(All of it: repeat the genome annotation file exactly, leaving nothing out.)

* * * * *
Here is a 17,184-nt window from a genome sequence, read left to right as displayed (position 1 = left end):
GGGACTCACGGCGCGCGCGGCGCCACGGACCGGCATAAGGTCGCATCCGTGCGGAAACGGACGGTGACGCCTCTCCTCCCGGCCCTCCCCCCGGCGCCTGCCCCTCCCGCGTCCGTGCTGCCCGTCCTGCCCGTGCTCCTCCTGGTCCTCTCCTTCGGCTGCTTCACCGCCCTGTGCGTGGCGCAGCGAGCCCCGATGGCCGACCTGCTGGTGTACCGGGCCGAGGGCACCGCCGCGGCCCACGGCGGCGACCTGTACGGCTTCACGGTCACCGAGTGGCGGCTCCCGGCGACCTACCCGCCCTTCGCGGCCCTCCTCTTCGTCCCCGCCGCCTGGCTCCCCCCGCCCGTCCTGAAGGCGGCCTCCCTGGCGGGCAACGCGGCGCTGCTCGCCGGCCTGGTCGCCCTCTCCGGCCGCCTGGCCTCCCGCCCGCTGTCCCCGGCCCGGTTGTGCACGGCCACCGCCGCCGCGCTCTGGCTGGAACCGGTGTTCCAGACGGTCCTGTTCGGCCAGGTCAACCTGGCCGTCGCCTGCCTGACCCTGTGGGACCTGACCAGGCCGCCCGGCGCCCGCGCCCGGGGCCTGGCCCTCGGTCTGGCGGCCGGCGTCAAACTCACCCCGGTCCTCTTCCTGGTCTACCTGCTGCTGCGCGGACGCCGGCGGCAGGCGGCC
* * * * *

Here is a 17,184-nt window from a genome sequence, read left to right as displayed (position 1 = left end):
GGGACTCACGGCGCGCGCGGCGCCACGGACCGGCATAAGGTCGCATCCGTGCGGAAACGGACGGTGACGCCTCTCCTCCCGGCCCTCCCCCCGGCGCCTGCCCCTCCCGCGTCCGTGCTGCCCGTCCTGCCCGTGCTCCTCCTGGTCCTCTCCTTCGGCTGCTTCACCGCCCTGTGCGTGGCGCAGCGAGCCCCGATGGCCGACCTGCTGGTGTACCGGGCCGAGGGCACCGCCGCGGCCCACGGCGGCGACCTGTACGGCTTCACGGTCACCGAGTGGCGGCTCCCGGCGACCTACCCGCCCTTCGCGGCCCTCCTCTTCGTCCCCGCCGCCTGGCTCCCCCCGCCCGTCCTGAAGGCGGCCTCCCTGGCGGGCAACGCGGCGCTGCTCGCCGGCCTGGTCGCCCTCTCCGGCCGCCTGGCCTCCCGCCCGCTGTCCCCGGCCCGGTTGTGCACGGCCACCGCCGCCGCGCTCTGGCTGGAACCGGTGTTCCAGACGGTCCTGTTCGGCCAGGTCAACCTGGCCGTCGCCTGCCTGACCCTGTGGGACCTGACCAGGCCGCCCGGCGCCCGCGCCCGGGGCCTGGCCCTCGGTCTGGCGGCCGGCGTCAAACTCACCCCGGTCCTCTTCCTGGTCTACCTGCTGCTGCGCGGACGCCGGCGGCAGGCGGCC